A powerful 6.8 magnitude earthquake hit central Morocco late Friday, injuring scores of people and causing severe damage in several areas. The epicentre was in the High Atlas Mountains, 71 km south-west of the Unesco-protected old city of Marrakesh.
The death toll from the quake has soared to more than 2,000, with the interior ministry raising concerns over more than 1,400 people sustaining serious injuries. King Mohammed VI has declared three days of national mourning. Flags will be at half-mast on all public buildings.
The monarch has ordered shelter, food and other forms of assistance for survivors. The heaviest casualties are reported in provinces just south of Marrakesh, a city with world heritage status that is popular with tourists.
Fearing Aftershocks, People Sleep On Streets
Friday’s earthquake was the deadliest in Morocco since Agadir was devastated in 1960 by a 6.7 magnitude tremor that killed more than 12,000. The armed forces have been ordered to assist rescue teams, with Moroccans seen donating blood as part of the national effort to help victims.
A number of people spent a second night out in the open, fearing aftershocks. While the epicentre was near Marrakesh, the tremors were also felt in the capital, Rabat, some 350 km away, as well as in Agadir, Casablanca and Essaouira.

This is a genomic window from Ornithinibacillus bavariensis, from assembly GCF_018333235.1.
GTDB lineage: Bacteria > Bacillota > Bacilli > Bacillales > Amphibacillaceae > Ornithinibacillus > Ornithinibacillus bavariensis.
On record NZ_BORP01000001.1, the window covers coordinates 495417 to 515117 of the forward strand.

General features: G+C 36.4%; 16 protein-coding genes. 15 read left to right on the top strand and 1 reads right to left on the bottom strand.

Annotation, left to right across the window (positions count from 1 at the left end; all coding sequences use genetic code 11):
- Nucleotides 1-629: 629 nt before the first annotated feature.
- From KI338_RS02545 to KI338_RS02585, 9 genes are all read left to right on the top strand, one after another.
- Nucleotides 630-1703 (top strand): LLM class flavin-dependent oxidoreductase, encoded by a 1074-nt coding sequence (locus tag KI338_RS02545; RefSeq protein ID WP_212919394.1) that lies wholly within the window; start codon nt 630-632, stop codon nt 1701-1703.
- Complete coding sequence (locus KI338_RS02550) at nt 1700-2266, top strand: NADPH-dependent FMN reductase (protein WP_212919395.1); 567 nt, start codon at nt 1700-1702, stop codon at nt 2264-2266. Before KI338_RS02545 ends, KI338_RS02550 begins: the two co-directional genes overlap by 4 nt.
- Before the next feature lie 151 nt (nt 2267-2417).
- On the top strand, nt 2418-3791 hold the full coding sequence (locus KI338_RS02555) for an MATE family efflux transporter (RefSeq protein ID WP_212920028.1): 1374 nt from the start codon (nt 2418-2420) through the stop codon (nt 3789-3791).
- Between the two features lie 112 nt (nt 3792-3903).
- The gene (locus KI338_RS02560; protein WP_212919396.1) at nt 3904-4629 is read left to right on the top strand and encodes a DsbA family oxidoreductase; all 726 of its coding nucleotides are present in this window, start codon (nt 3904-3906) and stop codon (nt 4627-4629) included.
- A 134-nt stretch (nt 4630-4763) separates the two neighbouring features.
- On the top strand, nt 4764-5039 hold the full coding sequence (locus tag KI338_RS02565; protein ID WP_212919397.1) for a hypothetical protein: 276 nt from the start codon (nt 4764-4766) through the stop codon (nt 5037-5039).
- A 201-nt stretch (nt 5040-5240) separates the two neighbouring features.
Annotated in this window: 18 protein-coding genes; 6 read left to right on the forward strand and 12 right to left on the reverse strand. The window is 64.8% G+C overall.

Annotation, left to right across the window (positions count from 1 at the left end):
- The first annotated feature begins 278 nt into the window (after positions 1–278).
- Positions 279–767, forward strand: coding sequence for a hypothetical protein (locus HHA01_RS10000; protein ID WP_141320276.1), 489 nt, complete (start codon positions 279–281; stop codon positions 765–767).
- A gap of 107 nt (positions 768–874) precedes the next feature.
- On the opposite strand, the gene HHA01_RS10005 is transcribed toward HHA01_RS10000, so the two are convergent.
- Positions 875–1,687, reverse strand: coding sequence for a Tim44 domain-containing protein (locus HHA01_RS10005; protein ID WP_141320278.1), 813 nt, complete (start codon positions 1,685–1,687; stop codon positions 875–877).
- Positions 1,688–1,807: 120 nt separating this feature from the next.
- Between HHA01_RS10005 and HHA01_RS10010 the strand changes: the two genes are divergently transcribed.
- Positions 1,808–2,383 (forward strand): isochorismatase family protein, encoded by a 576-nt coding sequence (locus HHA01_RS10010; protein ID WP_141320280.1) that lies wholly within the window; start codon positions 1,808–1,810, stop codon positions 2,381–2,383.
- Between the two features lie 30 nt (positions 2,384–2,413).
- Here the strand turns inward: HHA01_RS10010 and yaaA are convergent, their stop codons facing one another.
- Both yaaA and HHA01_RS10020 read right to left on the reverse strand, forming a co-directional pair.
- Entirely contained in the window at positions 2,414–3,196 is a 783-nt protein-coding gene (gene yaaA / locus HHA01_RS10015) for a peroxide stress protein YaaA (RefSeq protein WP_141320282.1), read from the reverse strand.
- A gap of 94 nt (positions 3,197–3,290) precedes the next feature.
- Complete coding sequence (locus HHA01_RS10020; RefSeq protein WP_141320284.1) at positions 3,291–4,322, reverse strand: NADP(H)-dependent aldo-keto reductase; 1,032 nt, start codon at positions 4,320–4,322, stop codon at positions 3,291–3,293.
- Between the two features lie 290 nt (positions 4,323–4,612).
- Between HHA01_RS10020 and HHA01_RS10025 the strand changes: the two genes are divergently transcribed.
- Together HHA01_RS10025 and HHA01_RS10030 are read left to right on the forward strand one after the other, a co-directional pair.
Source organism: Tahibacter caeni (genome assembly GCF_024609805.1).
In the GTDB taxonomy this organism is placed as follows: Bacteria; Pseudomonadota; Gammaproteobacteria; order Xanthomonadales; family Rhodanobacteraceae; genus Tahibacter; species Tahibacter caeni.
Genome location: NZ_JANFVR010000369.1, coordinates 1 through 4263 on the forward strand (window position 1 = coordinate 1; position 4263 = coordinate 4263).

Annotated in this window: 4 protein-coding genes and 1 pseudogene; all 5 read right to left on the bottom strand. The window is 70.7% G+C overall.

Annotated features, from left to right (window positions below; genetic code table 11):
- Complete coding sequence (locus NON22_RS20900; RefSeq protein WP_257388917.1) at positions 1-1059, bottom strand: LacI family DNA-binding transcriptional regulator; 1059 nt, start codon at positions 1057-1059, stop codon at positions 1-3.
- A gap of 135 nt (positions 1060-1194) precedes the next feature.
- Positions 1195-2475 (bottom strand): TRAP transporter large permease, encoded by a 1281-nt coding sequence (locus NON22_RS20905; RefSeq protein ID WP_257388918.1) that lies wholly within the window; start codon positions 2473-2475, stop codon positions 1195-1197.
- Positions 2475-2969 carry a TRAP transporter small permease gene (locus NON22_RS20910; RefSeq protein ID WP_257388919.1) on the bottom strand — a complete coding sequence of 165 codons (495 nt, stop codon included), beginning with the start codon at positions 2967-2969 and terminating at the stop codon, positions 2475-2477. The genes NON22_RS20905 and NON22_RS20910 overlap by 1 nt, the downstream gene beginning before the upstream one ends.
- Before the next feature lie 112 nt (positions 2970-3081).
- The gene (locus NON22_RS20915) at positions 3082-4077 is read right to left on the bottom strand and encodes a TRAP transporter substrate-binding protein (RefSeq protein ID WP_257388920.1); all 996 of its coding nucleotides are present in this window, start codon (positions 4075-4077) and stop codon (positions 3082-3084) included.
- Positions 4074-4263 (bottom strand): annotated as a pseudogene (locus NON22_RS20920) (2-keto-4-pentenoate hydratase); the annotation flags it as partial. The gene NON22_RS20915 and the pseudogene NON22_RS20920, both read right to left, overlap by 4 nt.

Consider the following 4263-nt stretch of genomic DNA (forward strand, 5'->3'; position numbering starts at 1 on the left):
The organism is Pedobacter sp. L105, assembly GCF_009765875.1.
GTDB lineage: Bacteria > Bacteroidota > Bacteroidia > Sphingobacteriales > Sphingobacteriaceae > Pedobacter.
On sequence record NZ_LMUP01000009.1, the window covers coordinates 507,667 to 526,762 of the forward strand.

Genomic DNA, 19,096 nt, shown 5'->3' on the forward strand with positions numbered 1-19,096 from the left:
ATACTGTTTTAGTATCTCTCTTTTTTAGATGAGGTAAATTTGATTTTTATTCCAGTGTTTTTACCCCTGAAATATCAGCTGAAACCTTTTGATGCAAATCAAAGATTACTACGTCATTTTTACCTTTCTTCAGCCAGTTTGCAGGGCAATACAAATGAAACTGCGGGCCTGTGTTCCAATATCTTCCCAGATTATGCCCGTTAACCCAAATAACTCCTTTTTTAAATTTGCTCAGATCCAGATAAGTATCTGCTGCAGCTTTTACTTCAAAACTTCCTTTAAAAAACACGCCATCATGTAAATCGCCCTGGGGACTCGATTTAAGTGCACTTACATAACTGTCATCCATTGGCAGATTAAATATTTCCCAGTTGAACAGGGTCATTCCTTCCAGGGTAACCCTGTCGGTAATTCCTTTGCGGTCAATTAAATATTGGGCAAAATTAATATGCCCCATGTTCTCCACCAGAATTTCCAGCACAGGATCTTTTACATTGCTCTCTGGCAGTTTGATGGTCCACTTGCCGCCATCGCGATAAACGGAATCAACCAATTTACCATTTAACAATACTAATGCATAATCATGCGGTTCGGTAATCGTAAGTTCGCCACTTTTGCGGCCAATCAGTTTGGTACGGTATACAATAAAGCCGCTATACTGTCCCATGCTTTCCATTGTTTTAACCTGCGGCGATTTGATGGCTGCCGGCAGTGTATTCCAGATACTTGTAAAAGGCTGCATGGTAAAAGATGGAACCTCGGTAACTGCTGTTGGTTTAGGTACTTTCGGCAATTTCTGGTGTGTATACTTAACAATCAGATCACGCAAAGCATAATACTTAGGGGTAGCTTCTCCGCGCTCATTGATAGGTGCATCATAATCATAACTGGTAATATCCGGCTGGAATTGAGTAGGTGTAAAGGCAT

Al Haouz province has the highest death toll from the earthquake, followed by Taroudant province, according to the interior ministry. Although Marrakesh has seen far fewer fatalities in the disaster, the historic city has suffered notable damage.
Countries Pledge Support For Morocco
It is believed several simple mud brick, stone and timber houses in mountain villages will have collapsed. But authorities will take some time to assess the scale of devastation in remote areas. The quake was also the most powerful to hit the country for more than a century.
Also known to have experienced the shock waves, neighbouring Algeria – which has had hostile relations with Morocco in recent years – has opened its airspace for humanitarian flights to the flattened areas. Meanwhile, the UN said it was ready to assist Morocco in its rescue efforts.
Addressing the G20 Summit on Saturday, Indian Prime Minister Narendra Modi said the international community would help the Moroccan government in its time of crisis. Similar pledges have also come from several other countries including France, Spain and Israel.